A kids’ cartoon that premieres Saturday has conservatives in a tizzy. It features 12-year-old, skateboarding every-boy Guy Hammond who fights villains as SheZow, a female superhero. According to conservative commentators, that sort of gender-bending has no place on children’s television.
“SheZow” first aired in Australia. It comes to America by way of the Hub, a struggling television network owned by Discovery and Hasbro. The Hub’s programming targets school-age children, and its big shows to date have been in the My Little Pony and Transformers franchises.
I’ll spare you the whole SheZow superhero back-story. Suffice to say, Guy finds power ring, puts it on, says the magic words “You go girl!” and becomes a girl with superpowers. (Warning: Be careful searching for SheZow online. Fan art can be a scary, terrible, inappropriate thing.)
Margaret Loesch, chief executive of the Hub, explained the decision to pick up the show to the Los Angeles Times. “When I first heard about the show, my reaction was ‘Are you out of your minds?'” She said. “Then I looked at it and I thought, ‘This is just funny.’ ”
I watched a couple of episodes, and it is funny at times. Like many of the best children’s shows, enough subtle humor occurs beneath the in-your-face stuff to amuse adults. “SheZow” has geek references galore and a lot of potential.
As the series progresses, no doubt Guy will learn important lessons about identity and gender, and that’s the last thing many social conservatives want. Over at The Washington Times, the comments section of a story about “SheZow” lit up with tired tirades about how this sort of thing destroys families and traditional gender roles. The outcry has been so great that Al Jazeera English has even picked up on the story.
Progressive defenders jumped into the fray, and smart commentaries have explained that this is neither new nor dangerous. Gender-bending has been a literary trope for millennia. Even Huck Finn put on a dress.
Still, I have to wonder whether defenders have actually seen the show. SheZow is hardly a model of modern feminine power. If it were not for reflexive opposition to conservative attacks, they might not jump so quickly on the SheZow wagon.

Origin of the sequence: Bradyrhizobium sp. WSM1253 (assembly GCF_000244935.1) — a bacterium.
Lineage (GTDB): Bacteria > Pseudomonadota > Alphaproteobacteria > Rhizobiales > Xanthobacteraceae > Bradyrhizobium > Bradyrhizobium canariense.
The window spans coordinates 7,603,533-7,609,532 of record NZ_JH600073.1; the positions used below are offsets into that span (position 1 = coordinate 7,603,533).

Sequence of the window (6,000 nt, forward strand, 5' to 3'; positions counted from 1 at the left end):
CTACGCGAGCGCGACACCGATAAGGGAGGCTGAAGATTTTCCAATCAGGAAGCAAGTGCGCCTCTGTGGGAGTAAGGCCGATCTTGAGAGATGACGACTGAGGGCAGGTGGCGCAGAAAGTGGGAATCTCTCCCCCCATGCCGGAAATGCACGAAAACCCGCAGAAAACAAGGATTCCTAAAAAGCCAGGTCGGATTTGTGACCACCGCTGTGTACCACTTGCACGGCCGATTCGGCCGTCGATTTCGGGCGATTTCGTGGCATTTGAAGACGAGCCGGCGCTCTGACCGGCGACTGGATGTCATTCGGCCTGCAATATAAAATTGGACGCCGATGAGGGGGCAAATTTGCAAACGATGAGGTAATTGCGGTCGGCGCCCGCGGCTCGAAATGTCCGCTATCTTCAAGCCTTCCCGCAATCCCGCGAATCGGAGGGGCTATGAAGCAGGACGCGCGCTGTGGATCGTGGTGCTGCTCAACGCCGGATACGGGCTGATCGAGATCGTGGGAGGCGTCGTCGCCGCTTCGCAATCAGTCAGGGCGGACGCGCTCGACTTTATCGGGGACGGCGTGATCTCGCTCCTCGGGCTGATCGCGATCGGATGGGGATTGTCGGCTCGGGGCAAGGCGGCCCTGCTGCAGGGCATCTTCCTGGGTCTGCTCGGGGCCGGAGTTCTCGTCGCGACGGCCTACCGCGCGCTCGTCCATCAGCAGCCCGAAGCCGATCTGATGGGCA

She wears a purple skirt and cape with pink, leopard print top and tights, and elbow-length gloves. A lock of pink hair falls over one shoulder. Her thigh-high boots are white, high-heeled, Go-Go dancer style. Her arsenal includes a boomerang brush and lipstick laser sword. Her weakness, her Kryptonite if you will, is messed up hair.
Could SheZow be more superficially girly-girl?
Superhero comics and cartoons rarely have treated women well, but times are changing. Activists have worked hard to bring attention to how sexualized female superheroes are, especially compared to men. Under the umbrella of The Hawkeye Initiative, for example, fans depict male superheroes in the ridiculous poses women endure in comics.
They have had some success. Wonder Woman received a new costume during a 2010 reboot. Gone were the short-shorts and impossibly supportive top in favor of pants, tank top and leather jacket. More recently, when Disney named Merida (from “Brave”) their newest official princess and tried to make her more girly, fan outcry was so great that the company backed off.
This trend is a good thing for comics and cartoons. There will always be pubescent boys who want to see a lot of cleavage, but graphic media have matured in recent years. Adults read and watch, and many of them want characters, not stereotypes.
SheZow has a chance to break some stereotypes of its own making. It could start by putting the hero in some sensible, butt-kicking boots and finding a better weakness than messy hair.
Christian Trejbal is a member of the board of directors of the Association of Opinion Journalists and chair of the Open Government Committee. Overcoming graduate degrees in philosophy, he worked as an editorial writer at The (Bend) Bulletin and The Roanoke Times for more than a decade. In 2013, he and his wife moved to Portland, Ore., where he writes freelance, pursues a couple of book projects and provides public policy analysis. Or, as his wife prefers to say, he is a stay-at-home dude. Follow him on Twitter @ctrejbal.